Distribution of wealth and income
Visualize 100 chairs lined across a stage and 100 people congregating behind them. Each chair represents 1% of total wealth in society and each person 1% of the population. In an equal system, each person has a chair. How are the chairs allocated in the United States? Most people know that inequality is high but few realize how outrageously stark it really is. To demonstrate how the invisible hand allocates ownership in the US, we start by asking 50 to sit in just three of the chairs. That’s right – the bottom 50% have only 3% of total wealth. We next give three additional chairs to another 10 people so that we have 60 crammed into six chairs. Continuing with our market allocation, we give four additional chairs to the next 10, disposing now of 70% of the population and just 10 chairs. We’ve now reached the top 30% and still have 90% of wealth to distribute. But even at this elevated strata, the next 10 people will not receive a full chair each; they need to cram into just seven. 80 of our 100 people are crammed into 17 chairs and only now do we reach a stage in which each person gets a full chair – 10 of the remaining 20 people are awarded 13 chairs. We’re at the top 10% now and there’s 70 chairs left. The top 10% control 70% of wealth, the bottom 90%, conversely, only 30. 12 chairs are given to the next five lucky people, a bit over two chairs per person. Only five people remain and there are still 58 chairs. The next four get 25, a bit more than six each. And finally, the sole remaining person gets the remaining 33. The top 1% has more wealth than the bottom 90%!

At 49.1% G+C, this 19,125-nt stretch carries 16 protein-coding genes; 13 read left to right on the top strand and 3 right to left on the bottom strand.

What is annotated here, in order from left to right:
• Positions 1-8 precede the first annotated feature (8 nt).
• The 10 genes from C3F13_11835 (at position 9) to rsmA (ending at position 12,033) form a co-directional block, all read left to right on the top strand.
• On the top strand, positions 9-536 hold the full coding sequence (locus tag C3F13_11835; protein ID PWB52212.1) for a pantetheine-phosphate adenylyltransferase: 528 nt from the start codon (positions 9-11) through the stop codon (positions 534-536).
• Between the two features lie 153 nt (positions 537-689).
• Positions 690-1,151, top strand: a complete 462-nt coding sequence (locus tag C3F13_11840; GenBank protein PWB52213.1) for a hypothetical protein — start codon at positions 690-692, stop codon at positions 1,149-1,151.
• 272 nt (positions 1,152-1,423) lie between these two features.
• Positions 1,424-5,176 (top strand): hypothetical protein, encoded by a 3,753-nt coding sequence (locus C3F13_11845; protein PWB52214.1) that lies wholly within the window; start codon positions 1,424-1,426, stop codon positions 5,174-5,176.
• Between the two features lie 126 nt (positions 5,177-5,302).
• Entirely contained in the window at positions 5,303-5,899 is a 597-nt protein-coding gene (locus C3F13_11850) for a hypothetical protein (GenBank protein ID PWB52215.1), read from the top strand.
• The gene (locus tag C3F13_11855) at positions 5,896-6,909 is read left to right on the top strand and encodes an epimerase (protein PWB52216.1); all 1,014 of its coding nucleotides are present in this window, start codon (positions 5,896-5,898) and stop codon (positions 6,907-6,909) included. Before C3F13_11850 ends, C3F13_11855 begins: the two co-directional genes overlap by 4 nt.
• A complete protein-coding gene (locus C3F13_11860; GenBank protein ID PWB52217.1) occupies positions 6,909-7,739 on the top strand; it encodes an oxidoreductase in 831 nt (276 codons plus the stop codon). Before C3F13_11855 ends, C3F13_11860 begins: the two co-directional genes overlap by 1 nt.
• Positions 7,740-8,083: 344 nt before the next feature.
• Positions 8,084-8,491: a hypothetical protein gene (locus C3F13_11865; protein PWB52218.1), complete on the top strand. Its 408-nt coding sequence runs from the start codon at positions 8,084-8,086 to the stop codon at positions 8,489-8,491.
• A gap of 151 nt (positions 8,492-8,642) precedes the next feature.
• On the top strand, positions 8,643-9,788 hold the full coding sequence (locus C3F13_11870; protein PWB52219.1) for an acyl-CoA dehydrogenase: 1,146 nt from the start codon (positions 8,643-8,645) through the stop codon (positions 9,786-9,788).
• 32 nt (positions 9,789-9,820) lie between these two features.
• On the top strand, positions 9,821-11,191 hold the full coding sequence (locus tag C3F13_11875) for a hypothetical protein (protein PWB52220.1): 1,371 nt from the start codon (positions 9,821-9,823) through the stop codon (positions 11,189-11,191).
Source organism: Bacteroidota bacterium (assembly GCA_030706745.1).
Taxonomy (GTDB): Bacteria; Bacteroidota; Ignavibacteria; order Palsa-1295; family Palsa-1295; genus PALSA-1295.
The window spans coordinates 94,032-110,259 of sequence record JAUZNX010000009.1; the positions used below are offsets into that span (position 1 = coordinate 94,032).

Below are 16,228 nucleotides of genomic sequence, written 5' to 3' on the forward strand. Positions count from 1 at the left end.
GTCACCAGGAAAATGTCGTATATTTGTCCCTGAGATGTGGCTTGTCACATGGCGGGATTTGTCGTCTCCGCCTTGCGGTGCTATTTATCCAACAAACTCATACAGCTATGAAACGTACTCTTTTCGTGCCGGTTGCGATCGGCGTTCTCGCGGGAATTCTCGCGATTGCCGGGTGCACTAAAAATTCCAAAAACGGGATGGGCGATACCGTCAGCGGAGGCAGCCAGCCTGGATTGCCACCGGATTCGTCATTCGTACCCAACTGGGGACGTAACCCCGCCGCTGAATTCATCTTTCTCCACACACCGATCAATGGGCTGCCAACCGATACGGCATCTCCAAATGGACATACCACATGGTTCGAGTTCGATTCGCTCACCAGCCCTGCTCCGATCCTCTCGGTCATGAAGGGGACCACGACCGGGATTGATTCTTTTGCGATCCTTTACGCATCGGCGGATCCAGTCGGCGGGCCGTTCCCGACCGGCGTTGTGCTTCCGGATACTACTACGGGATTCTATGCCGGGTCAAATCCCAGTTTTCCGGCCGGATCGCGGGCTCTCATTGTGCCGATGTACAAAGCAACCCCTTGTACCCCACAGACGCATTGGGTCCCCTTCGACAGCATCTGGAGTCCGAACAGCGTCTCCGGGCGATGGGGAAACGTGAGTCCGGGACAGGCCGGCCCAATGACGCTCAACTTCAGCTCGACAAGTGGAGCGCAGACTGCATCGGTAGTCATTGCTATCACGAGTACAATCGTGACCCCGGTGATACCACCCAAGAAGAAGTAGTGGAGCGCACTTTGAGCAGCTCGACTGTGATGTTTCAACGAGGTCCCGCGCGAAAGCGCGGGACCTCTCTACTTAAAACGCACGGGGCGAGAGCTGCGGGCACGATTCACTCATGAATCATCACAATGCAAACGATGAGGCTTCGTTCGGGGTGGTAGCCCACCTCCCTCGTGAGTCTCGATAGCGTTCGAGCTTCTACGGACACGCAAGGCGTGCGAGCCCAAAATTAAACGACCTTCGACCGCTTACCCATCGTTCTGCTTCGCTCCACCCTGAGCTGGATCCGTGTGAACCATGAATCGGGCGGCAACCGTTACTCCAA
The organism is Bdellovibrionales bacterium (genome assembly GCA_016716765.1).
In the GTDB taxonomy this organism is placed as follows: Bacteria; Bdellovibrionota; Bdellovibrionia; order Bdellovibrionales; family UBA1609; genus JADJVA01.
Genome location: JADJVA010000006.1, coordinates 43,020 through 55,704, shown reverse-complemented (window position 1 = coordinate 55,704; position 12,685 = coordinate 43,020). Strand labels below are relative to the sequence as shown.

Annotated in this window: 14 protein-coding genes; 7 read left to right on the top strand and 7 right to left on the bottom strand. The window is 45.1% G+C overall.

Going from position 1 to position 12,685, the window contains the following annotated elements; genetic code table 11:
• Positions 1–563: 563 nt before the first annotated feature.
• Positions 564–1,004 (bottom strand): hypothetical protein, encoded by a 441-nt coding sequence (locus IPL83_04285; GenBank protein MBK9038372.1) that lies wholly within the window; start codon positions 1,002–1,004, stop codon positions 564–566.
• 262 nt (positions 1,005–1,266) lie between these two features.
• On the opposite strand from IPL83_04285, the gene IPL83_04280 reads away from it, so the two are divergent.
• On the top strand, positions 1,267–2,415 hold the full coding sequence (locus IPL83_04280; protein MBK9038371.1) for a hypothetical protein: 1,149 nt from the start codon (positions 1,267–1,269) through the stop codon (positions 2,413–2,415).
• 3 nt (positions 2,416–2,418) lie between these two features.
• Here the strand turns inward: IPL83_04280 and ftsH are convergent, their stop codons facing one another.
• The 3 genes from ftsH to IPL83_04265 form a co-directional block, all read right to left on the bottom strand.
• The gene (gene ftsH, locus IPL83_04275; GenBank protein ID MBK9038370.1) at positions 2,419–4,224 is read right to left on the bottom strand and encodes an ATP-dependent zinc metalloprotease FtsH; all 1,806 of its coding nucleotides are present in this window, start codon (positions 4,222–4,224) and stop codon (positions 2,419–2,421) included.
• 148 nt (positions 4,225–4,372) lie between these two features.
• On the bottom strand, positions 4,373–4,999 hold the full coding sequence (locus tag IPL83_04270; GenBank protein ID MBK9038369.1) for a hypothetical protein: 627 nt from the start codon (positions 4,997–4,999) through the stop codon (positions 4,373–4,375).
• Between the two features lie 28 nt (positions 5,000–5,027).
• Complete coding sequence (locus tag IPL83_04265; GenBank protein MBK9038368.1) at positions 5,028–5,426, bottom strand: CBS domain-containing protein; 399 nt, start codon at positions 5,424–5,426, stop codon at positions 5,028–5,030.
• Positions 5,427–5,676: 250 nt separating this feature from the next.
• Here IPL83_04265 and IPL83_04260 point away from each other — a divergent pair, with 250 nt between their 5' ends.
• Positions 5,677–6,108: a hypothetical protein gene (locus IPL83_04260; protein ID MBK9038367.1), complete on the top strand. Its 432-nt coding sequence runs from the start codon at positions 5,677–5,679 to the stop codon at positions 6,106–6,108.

This is how wealth is distributed in the United States and it’s little different than the way its been distributed throughout almost all of human history spanning thousands of years. History is sadly little more than a story of endless elite parasitism. The threat / reality of communism and labor militancy in postwar Europe and Asia resulted in a somewhat more egalitarian structure in most, but not all, of those countries. Whereas the top 10% in the US own 70%; here’s how their counterparts are doing: China 41%, Denmark 76%, France 61%, Germany 44%, Japan 39%, Sweden 59%, Switzerland 71%, and the UK 56%. All figures are certainly understated as we don’t know how much is hidden “offshore”.
What is wealth? Wealth is ownership, power, and control. Ownership of the means of production, ownership of the means of communication, and ownership of much of the political system. We don’t see the distribution of wealth reported as often as the distribution of income but I think when it comes to the state of our democracy, it’s far more meaningful. The top strata “owns” the technology and productive forces of society and through such ownership has the power to parasitically extract resources. The rate of extraction is determined both politically and economically; politically through past and current struggles, and economically through laws that ultimately link realized profit with the wage. But the parasite – host relationship is far more important as far as power goes than the extraction rates permitted in a particular era. A focus on income distribution seems too limited as it tends to direct efforts toward alleviating some of the ills of excessive parasitic extraction while leaving the parasite in place. A focus on wealth distribution, in contrast, tends to favor strategies that seek to eliminate the parasite itself once and for all.
(Distribution of wealth data was obtained from “The Level and Distribution of Global Household Wealth” by James B. Davies, et al. I believe I first saw the idea of using chairs and people in a book by Robert Heilbroner.)